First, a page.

Monday 23 October 2017

where are they now?

Ross Carr

(Former Down footballer)

ROSS CARR'S debut for Down was a special moment. His family are steeped in GAA tradition, so when he ran out on the pitch in Tuam against Galway wearing the red county jersey almost 30 years ago, it just felt right.

His uncle Barney Carr played for Down in the 1930s and '40s and managed the county to All-Ireland glory in 1960 and '61. Both his parents were heavily involved in Gaelic games and they encouraged him throughout his career.

Carr played through the ranks, under 16, minor and then under 21, winning an Ulster title in that grade in 1983. From there he was drafted into the senior squad, making his debut in the 1983/'84 National League campaign.

The early stages of Carr's inter-county career failed to yield much glory but that all changed in 1991 when Down made the breakthough, first of all winning Ulster and then the All-Ireland title.

Carr was one of the main men for Down in that campaign. A prolific free-taker, he won an All Star award for his efforts. Three years later, Down repeated the feat and again Carr played a vital role, scoring 1-4 in the Ulster final.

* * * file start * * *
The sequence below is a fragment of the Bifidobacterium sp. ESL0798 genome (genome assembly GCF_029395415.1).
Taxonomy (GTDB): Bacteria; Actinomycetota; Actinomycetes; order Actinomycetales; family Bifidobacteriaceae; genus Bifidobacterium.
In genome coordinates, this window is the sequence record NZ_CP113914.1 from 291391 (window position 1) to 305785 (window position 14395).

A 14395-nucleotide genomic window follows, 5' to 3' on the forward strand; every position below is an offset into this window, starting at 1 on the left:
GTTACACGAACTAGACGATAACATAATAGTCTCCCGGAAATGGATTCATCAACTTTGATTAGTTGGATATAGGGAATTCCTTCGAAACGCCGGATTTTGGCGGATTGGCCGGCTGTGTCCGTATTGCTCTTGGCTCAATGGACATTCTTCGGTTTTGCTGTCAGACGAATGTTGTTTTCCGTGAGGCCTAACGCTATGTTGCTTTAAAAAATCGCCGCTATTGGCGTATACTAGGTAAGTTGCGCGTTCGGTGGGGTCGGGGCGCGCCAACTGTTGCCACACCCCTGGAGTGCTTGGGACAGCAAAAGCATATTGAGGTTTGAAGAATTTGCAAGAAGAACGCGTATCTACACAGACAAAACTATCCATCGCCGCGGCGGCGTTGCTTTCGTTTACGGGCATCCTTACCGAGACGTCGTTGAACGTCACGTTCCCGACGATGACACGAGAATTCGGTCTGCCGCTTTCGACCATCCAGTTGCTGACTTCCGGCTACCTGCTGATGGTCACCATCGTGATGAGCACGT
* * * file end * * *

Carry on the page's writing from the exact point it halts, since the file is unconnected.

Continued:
Being involved with his club Clonduff fills him with great pride; although he had no success at underage level, he still relished every opportunity he had to represent his club.

However, when Carr was 16 he was part of the panel which won the county league and championship double. And although they came close on a few occasions, it took 20 years for Clonduff to win another championship, doing the double again in 2000 when Carr was 36 years old.

"That win came on the back of a very successful underage team. The group of lads who came onto the senior panel had won a lot up through the ranks and I was lucky to be around when they came onto the scene," says Carr.

When Carr retired from inter-county football, he went into management and has been at the helm of both the Down minor and senior teams. He's now involved with Clonduff's underage teams. His son Aidan plays for Down and his two daughters play camogie for the county.

Today he will be hoping for the best when Down take on Donegal in the Ulster semi-final but says he finds it hard to see past a Donegal win.

Irish Independent

Editor's Choice

Also in Sport